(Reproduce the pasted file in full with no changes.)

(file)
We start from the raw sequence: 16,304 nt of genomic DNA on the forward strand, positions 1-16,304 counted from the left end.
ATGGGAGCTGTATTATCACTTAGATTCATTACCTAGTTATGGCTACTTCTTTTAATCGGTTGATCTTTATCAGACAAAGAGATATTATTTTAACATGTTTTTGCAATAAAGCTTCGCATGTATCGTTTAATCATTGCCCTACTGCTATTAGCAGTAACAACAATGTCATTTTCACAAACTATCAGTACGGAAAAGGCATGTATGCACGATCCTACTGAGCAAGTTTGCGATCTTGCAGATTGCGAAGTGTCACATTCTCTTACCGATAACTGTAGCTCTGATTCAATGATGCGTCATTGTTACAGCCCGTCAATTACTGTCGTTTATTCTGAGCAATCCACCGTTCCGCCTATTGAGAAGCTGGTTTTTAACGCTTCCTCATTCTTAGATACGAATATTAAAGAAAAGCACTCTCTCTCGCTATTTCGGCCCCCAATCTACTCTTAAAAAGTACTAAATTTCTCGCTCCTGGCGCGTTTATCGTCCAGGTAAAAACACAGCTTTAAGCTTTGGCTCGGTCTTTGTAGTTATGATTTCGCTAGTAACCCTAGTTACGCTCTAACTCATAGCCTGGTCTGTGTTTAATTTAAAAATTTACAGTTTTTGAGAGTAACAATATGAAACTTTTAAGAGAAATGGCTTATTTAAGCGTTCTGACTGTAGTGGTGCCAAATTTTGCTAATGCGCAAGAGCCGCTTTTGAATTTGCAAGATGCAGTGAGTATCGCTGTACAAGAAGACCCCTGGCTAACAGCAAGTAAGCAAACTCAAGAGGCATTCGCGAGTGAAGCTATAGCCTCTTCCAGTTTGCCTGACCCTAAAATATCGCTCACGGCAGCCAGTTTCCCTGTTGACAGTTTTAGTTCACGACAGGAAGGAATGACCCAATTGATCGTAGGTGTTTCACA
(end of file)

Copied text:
We start from the raw sequence: 16,304 nt of genomic DNA on the forward strand, positions 1-16,304 counted from the left end.
ATGGGAGCTGTATTATCACTTAGATTCATTACCTAGTTATGGCTACTTCTTTTAATCGGTTGATCTTTATCAGACAAAGAGATATTATTTTAACATGTTTTTGCAATAAAGCTTCGCATGTATCGTTTAATCATTGCCCTACTGCTATTAGCAGTAACAACAATGTCATTTTCACAAACTATCAGTACGGAAAAGGCATGTATGCACGATCCTACTGAGCAAGTTTGCGATCTTGCAGATTGCGAAGTGTCACATTCTCTTACCGATAACTGTAGCTCTGATTCAATGATGCGTCATTGTTACAGCCCGTCAATTACTGTCGTTTATTCTGAGCAATCCACCGTTCCGCCTATTGAGAAGCTGGTTTTTAACGCTTCCTCATTCTTAGATACGAATATTAAAGAAAAGCACTCTCTCTCGCTATTTCGGCCCCCAATCTACTCTTAAAAAGTACTAAATTTCTCGCTCCTGGCGCGTTTATCGTCCAGGTAAAAACACAGCTTTAAGCTTTGGCTCGGTCTTTGTAGTTATGATTTCGCTAGTAACCCTAGTTACGCTCTAACTCATAGCCTGGTCTGTGTTTAATTTAAAAATTTACAGTTTTTGAGAGTAACAATATGAAACTTTTAAGAGAAATGGCTTATTTAAGCGTTCTGACTGTAGTGGTGCCAAATTTTGCTAATGCGCAAGAGCCGCTTTTGAATTTGCAAGATGCAGTGAGTATCGCTGTACAAGAAGACCCCTGGCTAACAGCAAGTAAGCAAACTCAAGAGGCATTCGCGAGTGAAGCTATAGCCTCTTCCAGTTTGCCTGACCCTAAAATATCGCTCACGGCAGCCAGTTTCCCTGTTGACAGTTTTAGTTCACGACAGGAAGGAATGACCCAATTGATCGTAGGTGTTTCACA